One more thing about these chunks: unless the babysitter is coming, the times aren’t strictly defined. This loose framework provides structure and flexibility, and it shifts depending on the day. For example, I frequently get together with friends in the afternoons, either by myself or with all the kids, too. I’ve learned that if I have a 2:00 coffee date I just can’t skip over the reading/workout or I’ll go crazy, so I’ll plan for a chunk of time to recharge before or after.
If the forecast says it’s supposed to rain all afternoon, we may move that family bike ride to the morning, during what would normally be a work chunk. I need the structure of a schedule, but since I’m often at home with my four kids, I also need flexibility.
Anchor events and hard stops:
I’ve learned to be deliberate about creating anchor events and hard stops in my days.
The “anchor event” concept come from Laura Vanderkam’s short ebook What the Most Successful People Do on the Weekends. In the book, she suggests planning 5 or so anchor events in your weekend: fun, scheduled activities that provide a structure for your days off. These things happen at a certain place, at a certain time.
Because it’s summer, we have lots of anchor events we’re planning around, and not just on the weekends: summer museum trips, playdates with friends, trips to the park or the zoo or the library. We plan these; we don’t just fit them in, or they might not happen. (Every once in a while we’ll take off on a spontaneous trip somewhere, but more often, if it’s not on the calendar, everyone would rather stay home than venture out in the heat this time of year.)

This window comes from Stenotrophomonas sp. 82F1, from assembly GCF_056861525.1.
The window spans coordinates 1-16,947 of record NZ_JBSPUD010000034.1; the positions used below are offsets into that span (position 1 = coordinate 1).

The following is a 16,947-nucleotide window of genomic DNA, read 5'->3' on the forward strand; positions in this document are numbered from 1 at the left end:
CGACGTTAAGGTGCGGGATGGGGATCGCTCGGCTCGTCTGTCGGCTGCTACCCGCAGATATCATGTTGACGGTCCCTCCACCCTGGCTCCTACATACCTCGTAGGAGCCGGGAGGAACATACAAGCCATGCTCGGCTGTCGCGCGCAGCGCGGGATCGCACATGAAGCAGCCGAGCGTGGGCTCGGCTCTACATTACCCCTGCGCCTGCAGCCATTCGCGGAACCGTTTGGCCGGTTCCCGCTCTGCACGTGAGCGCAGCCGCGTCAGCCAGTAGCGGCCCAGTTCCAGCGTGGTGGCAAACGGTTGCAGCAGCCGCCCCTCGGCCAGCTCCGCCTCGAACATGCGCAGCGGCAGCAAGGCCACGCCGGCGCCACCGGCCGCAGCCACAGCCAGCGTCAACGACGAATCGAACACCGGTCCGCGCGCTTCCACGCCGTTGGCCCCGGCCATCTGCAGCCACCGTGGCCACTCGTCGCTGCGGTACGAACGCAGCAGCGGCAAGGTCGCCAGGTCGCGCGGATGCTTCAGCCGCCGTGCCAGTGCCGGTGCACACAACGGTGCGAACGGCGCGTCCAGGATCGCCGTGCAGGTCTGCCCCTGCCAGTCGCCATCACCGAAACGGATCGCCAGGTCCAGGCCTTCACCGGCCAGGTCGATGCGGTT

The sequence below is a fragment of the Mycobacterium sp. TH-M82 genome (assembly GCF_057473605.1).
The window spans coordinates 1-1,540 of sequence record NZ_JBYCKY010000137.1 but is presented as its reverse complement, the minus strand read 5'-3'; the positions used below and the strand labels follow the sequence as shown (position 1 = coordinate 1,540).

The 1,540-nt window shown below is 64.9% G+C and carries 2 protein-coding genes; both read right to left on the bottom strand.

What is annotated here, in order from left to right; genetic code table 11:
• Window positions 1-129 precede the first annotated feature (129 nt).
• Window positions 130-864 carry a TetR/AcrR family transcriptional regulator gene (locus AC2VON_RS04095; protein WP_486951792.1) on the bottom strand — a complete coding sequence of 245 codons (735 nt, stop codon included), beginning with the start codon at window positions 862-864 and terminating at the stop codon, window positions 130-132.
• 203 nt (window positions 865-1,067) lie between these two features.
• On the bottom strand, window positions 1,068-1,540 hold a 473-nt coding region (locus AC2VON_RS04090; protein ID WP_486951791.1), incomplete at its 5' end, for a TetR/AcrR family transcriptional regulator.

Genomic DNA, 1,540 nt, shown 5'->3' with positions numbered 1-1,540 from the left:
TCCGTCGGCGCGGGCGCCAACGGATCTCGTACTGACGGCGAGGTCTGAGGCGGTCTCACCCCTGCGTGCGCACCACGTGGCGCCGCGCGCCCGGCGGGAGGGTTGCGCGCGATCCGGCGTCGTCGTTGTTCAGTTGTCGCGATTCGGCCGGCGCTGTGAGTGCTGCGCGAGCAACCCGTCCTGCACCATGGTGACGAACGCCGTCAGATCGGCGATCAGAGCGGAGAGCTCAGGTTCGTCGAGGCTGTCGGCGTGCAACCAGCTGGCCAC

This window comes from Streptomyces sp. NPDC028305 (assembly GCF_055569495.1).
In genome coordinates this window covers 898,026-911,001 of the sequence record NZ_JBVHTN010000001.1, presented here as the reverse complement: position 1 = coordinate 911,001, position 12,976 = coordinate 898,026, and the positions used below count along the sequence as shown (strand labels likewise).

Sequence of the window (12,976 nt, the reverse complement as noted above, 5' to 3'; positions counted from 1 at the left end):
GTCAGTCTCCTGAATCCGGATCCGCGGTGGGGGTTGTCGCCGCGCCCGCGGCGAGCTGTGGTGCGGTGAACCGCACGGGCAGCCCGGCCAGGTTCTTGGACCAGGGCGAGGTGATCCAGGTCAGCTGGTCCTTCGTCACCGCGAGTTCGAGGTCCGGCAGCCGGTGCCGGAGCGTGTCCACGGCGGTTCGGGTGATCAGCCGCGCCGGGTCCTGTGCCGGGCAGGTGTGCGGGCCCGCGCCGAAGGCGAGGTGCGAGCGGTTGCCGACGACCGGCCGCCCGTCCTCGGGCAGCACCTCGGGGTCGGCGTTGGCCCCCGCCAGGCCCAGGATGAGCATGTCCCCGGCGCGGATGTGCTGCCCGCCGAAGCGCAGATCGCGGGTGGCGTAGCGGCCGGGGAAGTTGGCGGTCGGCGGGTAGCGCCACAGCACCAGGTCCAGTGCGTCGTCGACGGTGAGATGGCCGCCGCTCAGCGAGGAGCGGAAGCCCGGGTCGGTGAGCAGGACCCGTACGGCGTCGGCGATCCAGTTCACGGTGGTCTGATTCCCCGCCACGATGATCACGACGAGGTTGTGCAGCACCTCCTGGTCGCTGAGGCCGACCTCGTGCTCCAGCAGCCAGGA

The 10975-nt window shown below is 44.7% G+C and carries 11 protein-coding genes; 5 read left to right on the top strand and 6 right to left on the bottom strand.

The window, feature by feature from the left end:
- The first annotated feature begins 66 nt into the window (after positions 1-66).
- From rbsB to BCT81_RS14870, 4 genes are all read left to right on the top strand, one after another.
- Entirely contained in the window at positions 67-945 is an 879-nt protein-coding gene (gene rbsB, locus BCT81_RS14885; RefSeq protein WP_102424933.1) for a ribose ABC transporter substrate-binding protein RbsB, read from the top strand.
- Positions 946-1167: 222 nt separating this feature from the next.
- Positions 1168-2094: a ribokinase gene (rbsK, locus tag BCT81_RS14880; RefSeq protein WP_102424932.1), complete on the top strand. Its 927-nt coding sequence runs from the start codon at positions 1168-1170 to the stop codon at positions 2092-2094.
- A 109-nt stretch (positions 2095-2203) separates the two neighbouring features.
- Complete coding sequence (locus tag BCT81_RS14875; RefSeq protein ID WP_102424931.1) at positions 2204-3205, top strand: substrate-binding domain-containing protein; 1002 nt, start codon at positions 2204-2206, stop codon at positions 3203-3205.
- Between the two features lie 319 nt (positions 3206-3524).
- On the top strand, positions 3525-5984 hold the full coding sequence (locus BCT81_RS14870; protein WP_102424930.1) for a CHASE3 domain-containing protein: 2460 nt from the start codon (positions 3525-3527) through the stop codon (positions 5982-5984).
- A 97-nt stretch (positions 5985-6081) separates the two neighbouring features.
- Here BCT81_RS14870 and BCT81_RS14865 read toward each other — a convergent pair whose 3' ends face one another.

(Will and I have been talking lately about scheduling more anchor events into our family life, like Sunday adventures, or monthly family dinner dates, but we’re still thinking these through.)
I’m also (trying to) become diligent about protecting the hard stops in my day. At 7:00 a.m., I stop what I’m doing and either get ready to leave home or leave for a run, depending on the day. At noon, we break for lunch. 2 – 4:00 p.m. is my hard stop for mentally demanding work. I get off the computer, no matter what, and the kids have their own rest time to regroup and recharge. At 9:00 p.m., I’m done with the computer for the day. (I’ve been experimenting with making this time 6:00 p.m. but it’s not exactly a “hard stop” yet.)
One more thing about these anchor events and hard stops: they change with the seasons, which I find freeing and frustrating.
For example: during the winter, I almost always take a walk or go for a run at about 3:00. The sun is high; it’s warm out. That would be torture in July. I won’t deny that these seasonal changes are hard for me to get used to and it’s easy to fall off track when things change. Knowing it’s tough helps me adapt.
A daily rhythm should help, not hinder, and I appreciate the flexibility to adjust as needed. But it often seems that it’s time to change things up just when things finally start clicking, and it’s easy to fall off track when things change. Just knowing this is tough helps me adapt, but it’s still tricky.
What big-picture concepts help YOU plan your days? When it comes to planning your schedule, what are your pain points?